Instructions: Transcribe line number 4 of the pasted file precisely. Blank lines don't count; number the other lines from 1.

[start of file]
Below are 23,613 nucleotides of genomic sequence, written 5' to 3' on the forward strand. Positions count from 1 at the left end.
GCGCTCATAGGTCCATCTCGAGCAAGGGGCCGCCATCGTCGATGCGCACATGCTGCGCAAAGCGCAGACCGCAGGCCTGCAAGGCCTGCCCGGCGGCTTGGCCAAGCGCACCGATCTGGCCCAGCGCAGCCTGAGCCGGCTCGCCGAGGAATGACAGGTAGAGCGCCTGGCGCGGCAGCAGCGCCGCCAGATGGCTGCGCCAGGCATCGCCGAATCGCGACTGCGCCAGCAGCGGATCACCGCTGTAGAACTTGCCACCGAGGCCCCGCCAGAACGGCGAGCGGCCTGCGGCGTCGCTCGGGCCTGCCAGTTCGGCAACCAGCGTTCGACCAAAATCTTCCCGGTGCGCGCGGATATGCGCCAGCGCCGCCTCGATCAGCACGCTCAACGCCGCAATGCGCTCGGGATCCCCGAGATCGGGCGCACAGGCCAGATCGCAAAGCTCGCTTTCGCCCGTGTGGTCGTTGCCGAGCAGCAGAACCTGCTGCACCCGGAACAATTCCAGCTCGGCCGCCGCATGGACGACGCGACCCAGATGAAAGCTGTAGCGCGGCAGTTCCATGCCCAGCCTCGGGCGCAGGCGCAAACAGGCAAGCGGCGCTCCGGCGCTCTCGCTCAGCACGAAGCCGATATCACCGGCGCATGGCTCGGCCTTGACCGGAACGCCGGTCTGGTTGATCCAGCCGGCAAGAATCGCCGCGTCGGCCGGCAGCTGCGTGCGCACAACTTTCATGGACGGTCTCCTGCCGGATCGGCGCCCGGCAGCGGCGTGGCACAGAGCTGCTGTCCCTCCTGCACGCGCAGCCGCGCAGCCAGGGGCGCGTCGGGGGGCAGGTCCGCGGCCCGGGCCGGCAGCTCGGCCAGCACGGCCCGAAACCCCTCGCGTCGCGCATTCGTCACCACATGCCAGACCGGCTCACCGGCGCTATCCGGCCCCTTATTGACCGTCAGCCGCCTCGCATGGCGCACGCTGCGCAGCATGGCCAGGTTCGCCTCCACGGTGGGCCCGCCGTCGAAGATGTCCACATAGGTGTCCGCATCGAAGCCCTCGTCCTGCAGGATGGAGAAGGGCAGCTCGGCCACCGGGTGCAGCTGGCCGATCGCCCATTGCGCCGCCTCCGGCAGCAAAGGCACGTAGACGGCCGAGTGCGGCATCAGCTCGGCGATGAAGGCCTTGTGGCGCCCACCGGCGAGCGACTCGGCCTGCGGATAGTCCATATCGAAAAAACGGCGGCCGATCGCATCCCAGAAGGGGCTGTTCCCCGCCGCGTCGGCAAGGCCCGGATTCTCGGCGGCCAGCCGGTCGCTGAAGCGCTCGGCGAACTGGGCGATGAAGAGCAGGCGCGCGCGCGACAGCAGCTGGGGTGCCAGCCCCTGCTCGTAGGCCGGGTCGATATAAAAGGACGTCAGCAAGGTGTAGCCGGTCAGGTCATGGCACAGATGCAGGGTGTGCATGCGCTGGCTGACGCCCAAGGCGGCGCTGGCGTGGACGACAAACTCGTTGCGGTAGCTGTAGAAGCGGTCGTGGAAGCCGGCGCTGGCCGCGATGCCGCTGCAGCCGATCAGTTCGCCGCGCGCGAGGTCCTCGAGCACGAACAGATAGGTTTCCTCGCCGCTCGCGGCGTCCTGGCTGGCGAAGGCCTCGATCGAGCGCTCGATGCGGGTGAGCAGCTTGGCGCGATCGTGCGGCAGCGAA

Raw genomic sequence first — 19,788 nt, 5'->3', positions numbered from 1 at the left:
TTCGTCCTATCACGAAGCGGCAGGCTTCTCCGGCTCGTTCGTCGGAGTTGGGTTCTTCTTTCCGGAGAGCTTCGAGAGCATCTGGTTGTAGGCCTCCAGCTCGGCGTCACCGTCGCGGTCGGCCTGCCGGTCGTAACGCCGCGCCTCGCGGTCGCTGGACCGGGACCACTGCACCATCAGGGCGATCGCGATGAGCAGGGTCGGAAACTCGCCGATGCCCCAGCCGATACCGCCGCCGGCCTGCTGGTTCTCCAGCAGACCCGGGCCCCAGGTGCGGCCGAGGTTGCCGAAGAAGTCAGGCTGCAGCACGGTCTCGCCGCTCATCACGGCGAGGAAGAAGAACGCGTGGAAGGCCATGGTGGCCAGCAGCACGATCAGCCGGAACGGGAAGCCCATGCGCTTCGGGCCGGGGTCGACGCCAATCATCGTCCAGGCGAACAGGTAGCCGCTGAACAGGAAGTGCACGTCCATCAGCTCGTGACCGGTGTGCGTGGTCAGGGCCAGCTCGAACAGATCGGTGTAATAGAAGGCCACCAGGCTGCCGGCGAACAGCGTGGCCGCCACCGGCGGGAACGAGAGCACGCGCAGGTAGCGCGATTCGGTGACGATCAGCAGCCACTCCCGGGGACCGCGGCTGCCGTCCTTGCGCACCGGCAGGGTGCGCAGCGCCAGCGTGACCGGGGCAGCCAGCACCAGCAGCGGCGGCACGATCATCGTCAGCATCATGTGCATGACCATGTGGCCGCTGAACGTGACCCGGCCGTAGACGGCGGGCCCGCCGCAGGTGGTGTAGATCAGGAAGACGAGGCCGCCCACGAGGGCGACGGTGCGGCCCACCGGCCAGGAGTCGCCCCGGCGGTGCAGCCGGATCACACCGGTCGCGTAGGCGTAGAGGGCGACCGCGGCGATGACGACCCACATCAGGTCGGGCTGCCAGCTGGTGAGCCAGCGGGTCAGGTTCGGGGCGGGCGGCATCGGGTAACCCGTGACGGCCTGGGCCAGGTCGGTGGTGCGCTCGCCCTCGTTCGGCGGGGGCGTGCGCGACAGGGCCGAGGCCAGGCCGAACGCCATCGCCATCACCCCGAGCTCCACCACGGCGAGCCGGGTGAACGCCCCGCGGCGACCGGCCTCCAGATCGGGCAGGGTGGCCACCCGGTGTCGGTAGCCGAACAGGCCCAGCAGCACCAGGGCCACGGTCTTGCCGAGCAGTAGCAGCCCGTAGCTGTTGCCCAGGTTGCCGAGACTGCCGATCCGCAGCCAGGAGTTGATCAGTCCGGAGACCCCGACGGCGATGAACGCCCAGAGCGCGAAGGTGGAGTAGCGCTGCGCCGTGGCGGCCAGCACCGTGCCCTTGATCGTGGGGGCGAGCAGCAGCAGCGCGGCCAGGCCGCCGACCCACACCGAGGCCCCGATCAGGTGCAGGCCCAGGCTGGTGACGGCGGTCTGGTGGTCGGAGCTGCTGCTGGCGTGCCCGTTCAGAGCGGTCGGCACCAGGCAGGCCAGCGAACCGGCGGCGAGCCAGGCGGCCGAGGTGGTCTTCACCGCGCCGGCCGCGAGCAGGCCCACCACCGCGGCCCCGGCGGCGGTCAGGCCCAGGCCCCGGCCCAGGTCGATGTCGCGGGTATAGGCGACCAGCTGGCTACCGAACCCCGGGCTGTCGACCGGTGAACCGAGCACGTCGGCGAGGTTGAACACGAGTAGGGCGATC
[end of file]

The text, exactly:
TTCGTCCTATCACGAAGCGGCAGGCTTCTCCGGCTCGTTCGTCGGAGTTGGGTTCTTCTTTCCGGAGAGCTTCGAGAGCATCTGGTTGTAGGCCTCCAGCTCGGCGTCACCGTCGCGGTCGGCCTGCCGGTCGTAACGCCGCGCCTCGCGGTCGCTGGACCGGGACCACTGCACCATCAGGGCGATCGCGATGAGCAGGGTCGGAAACTCGCCGATGCCCCAGCCGATACCGCCGCCGGCCTGCTGGTTCTCCAGCAGACCCGGGCCCCAGGTGCGGCCGAGGTTGCCGAAGAAGTCAGGCTGCAGCACGGTCTCGCCGCTCATCACGGCGAGGAAGAAGAACGCGTGGAAGGCCATGGTGGCCAGCAGCACGATCAGCCGGAACGGGAAGCCCATGCGCTTCGGGCCGGGGTCGACGCCAATCATCGTCCAGGCGAACAGGTAGCCGCTGAACAGGAAGTGCACGTCCATCAGCTCGTGACCGGTGTGCGTGGTCAGGGCCAGCTCGAACAGATCGGTGTAATAGAAGGCCACCAGGCTGCCGGCGAACAGCGTGGCCGCCACCGGCGGGAACGAGAGCACGCGCAGGTAGCGCGATTCGGTGACGATCAGCAGCCACTCCCGGGGACCGCGGCTGCCGTCCTTGCGCACCGGCAGGGTGCGCAGCGCCAGCGTGACCGGGGCAGCCAGCACCAGCAGCGGCGGCACGATCATCGTCAGCATCATGTGCATGACCATGTGGCCGCTGAACGTGACCCGGCCGTAGACGGCGGGCCCGCCGCAGGTGGTGTAGATCAGGAAGACGAGGCCGCCCACGAGGGCGACGGTGCGGCCCACCGGCCAGGAGTCGCCCCGGCGGTGCAGCCGGATCACACCGGTCGCGTAGGCGTAGAGGGCGACCGCGGCGATGACGACCCACATCAGGTCGGGCTGCCAGCTGGTGAGCCAGCGGGTCAGGTTCGGGGCGGGCGGCATCGGGTAACCCGTGACGGCCTGGGCCAGGTCGGTGGTGCGCTCGCCCTCGTTCGGCGGGGGCGTGCGCGACAGGGCCGAGGCCAGGCCGAACGCCATCGCCATCACCCCGAGCTCCACCACGGCGAGCCGGGTGAACGCCCCGCGGCGACCGGCCTCCAGATCGGGCAGGGTGGCCACCCGGTGTCGGTAGCCGAACAGGCCCAGCAGCACCAGGGCCACGGTCTTGCCGAGCAGTAGCAGCCCGTAGCTGTTGCCCAGGTTGCCGAGACTGCCGATCCGCAGCCAGGAGTTGATCAGTCCGGAGACCCCGACGGCGATGAACGCCCAGAGCGCGAAGGTGGAGTAGCGCTGCGCCGTGGCGGCCAGCACCGTGCCCTTGATCGTGGGGGCGAGCAGCAGCAGCGCGGCCAGGCCGCCGACCCACACCGAGGCCCCGATCAGGTGCAGGCCCAGGCTGGTGACGGCGGTCTGGTGGTCGGAGCTGCTGCTGGCGTGCCCGTTCAGAGCGGTCGGCACCAGGCAGGCCAGCGAACCGGCGGCGAGCCAGGCGGCCGAGGTGGTCTTCACCGCGCCGGCCGCGAGCAGGCCCACCACCGCGGCCCCGGCGGCGGTCAGGCCCAGGCCCCGGCCCAGGTCGATGTCGCGGGTATAGGCGACCAGCTGGCTACCGAACCCCGGGCTGTCGACCGGTGAACCGAGCACGTCGGCGAGGTTGAACACGAGTAGGGCGATC